Again, transparency makes it impossible for anyone to take a long-term view and so, bad behavior is encouraged as the feedback loops the prevailing order has served to embed in markets are optimized. Let me bring in a quote from a Citi note that came out way back in February:
When spreads are low and volatility is low, a few basis points of carry can matter a lot to a fund’s percentile performance against peers. And against the short-term metrics by which performance tends to be measured many will struggle to forego the incremental carry – until a negative trigger becomes immediately obvious.
As Kocic puts it this evening, “money managers are pressured to deliver in an increasingly challenging environment as risk premia continue to compress across the board [and] the dilemma they are facing is either to engage in short term risky strategies or face redemptions.”
Well once that becomes entrenched – i.e. once market participants become so conditioned by nearly a decade of policies that create self-referential dynamics and self-fulfilling prophecies – withdrawing transparency risks triggering a catastrophic unwind. To avoid that, policy makers simply keep the communication channel open. The fourth wall is never rebuilt. What’s happening on the policy stage is not, to paraphrase Kocic’s original fourth wall piece from 2015, a self-contained narrative with a preset course. Rather, “you are observing yourself from another angle as an observer of the observer of the observers.”
Now this is where it gets really fun, because I get to bring in yet another reference to a campy comedy which, while not nearly as entertaining as “Semi-Pro” (mentioned above) still has its moments. Here’s one of the “best” clips from the truly awful “Dodgeball”:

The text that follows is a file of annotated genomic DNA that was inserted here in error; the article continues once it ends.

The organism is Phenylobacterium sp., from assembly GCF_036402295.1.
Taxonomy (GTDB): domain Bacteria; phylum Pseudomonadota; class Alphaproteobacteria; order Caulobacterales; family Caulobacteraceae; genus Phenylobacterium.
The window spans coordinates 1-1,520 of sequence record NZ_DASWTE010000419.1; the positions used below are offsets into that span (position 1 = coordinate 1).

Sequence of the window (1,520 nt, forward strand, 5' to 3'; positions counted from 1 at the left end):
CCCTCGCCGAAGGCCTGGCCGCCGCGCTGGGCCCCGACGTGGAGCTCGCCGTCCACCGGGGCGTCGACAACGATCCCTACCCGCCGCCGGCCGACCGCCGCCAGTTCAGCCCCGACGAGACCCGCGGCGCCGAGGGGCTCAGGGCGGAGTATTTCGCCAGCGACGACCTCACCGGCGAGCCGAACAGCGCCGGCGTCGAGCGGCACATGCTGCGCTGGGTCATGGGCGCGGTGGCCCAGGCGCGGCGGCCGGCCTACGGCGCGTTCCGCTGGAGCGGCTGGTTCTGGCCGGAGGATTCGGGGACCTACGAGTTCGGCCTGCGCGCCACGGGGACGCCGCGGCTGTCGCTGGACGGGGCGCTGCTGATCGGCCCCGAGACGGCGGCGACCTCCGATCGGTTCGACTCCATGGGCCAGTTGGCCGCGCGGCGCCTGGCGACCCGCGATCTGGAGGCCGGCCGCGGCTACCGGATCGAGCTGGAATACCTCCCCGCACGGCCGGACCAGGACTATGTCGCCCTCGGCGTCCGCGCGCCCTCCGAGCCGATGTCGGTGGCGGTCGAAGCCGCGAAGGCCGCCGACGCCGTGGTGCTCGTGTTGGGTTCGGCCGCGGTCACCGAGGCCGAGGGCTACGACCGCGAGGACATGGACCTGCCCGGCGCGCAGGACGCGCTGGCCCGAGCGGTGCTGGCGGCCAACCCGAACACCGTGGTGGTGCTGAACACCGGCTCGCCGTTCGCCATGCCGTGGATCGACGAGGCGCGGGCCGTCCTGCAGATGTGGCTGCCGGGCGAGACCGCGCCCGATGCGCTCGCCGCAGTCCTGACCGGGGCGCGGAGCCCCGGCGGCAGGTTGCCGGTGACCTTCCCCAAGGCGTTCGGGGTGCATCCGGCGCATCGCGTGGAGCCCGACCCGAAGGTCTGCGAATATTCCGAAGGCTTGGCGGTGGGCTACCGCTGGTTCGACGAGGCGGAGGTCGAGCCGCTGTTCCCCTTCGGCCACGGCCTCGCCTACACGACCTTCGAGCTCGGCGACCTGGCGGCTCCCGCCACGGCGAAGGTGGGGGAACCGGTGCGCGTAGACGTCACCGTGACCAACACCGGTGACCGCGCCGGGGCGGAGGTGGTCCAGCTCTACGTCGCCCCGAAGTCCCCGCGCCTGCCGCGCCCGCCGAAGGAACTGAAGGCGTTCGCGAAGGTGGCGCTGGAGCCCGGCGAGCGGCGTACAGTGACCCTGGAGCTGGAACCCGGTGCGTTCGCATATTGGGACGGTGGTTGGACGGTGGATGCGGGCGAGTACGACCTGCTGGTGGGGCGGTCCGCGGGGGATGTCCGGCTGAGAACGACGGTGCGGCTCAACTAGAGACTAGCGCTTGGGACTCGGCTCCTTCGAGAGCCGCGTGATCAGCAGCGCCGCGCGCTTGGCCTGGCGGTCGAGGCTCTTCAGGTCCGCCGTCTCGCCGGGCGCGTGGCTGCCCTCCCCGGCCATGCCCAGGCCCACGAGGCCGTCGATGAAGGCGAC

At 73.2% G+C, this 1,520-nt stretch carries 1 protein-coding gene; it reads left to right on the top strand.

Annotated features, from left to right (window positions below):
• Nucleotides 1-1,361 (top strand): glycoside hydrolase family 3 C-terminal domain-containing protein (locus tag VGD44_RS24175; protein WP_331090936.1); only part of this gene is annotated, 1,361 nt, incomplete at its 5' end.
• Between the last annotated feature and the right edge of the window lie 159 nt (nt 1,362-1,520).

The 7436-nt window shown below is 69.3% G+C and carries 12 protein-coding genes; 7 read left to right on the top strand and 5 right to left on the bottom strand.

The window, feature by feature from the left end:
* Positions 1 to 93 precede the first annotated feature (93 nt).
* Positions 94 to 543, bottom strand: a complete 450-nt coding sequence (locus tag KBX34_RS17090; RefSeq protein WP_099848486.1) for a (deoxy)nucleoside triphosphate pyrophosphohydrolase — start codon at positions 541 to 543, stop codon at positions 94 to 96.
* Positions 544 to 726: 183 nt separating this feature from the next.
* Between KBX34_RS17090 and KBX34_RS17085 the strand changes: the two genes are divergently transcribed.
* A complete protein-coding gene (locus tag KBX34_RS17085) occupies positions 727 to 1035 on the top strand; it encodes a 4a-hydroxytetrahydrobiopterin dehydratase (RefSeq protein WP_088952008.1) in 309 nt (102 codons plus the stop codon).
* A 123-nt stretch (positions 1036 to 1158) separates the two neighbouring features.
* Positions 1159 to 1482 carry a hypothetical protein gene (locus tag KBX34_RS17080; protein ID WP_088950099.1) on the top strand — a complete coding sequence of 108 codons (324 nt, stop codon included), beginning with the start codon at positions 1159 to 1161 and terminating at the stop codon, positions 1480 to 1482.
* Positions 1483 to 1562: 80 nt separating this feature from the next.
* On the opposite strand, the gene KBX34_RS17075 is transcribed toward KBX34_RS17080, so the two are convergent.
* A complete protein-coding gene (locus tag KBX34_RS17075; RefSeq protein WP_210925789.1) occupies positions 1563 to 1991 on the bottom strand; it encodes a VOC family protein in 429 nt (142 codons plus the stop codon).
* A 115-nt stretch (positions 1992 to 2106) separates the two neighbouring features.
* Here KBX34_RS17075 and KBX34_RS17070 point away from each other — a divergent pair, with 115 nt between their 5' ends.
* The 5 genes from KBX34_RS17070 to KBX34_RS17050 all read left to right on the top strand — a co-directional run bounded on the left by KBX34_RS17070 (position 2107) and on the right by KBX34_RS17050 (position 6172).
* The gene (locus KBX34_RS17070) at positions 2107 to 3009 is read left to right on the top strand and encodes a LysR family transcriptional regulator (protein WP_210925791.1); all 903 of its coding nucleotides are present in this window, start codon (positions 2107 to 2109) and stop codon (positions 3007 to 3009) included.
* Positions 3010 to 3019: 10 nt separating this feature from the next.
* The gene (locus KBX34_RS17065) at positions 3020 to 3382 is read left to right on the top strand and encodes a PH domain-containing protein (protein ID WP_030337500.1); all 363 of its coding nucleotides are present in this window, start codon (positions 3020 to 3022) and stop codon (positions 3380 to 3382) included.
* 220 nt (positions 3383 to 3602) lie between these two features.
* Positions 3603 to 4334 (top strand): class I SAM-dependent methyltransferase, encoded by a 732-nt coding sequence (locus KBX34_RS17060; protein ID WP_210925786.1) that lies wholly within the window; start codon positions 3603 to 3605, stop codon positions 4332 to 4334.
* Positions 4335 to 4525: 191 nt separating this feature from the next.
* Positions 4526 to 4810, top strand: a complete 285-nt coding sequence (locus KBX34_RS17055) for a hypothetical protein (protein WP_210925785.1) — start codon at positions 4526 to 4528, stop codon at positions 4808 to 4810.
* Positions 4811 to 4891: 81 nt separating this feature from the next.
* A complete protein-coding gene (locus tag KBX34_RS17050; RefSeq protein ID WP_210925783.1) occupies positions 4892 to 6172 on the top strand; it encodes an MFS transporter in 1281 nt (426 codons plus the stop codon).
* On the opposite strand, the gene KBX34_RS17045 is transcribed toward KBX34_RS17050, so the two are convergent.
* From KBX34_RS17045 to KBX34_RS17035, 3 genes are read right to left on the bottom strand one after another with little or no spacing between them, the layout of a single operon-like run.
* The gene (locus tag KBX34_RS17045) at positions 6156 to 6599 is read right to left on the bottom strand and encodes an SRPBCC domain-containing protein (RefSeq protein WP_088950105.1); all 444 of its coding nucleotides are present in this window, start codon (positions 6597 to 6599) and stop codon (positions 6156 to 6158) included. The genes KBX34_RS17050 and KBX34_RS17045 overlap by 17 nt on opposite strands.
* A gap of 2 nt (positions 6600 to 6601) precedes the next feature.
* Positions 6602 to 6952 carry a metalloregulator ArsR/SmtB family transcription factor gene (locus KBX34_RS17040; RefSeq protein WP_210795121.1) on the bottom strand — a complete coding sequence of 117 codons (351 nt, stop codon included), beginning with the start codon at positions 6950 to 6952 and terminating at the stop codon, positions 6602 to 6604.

That is the perfect clip for the dynamic that exists between markets and central banks. Every time there’s a policy meeting or better yet, anytime things get dicey and the market needs reassurances, that’s effectively the exchange:
I mean come on, I know you. You know you. And I know that you know that I know you.
And here’s Kocic basically saying just that, while simultaneously bringing the concept of “metastability” (more here) back into the discussion:
The markets appear to be locally stable, but are effectively dancing on the edge of metastablity whereby practically any non-trivial shock can be destabilizing.
People had abandoned any long-term agenda and have concentrated all the efforts on extracting as much as possible in the near term. With overhang of almost a decade of unprecedented stimulus and one-sided positioning, the market is vulnerable to violent selloffs. This is a consequence of Central Banks’ complicity and shrinking of the horizons – the future is degrading into an optimized present.
At this point, there is an implicit symbolic pact between Central Banks and the markets: The Fed knows that the market knows and the market knows that the Fed knows that the market knows, so everyone knows, but pretends that nobody knows and the game goes on.
So it’s a kind of virtuous stalemate. And the only question is what breaks it. Because as Kocic wrote earlier this year:
A totally innocuous event can trigger a cataclysmic event (e.g. a skier’s scream, or simply continued snowfall until the snow cover is so massive that its own weight triggers an avalanche).
On Friday, he poses that as a question:
But what happens if there is an exogenous circuit breaker and we can no longer pretend?
For now, we’ll leave you with that. But do check back tomorrow, when we’ll bring you the second installment which contains a (partial) answer to that question.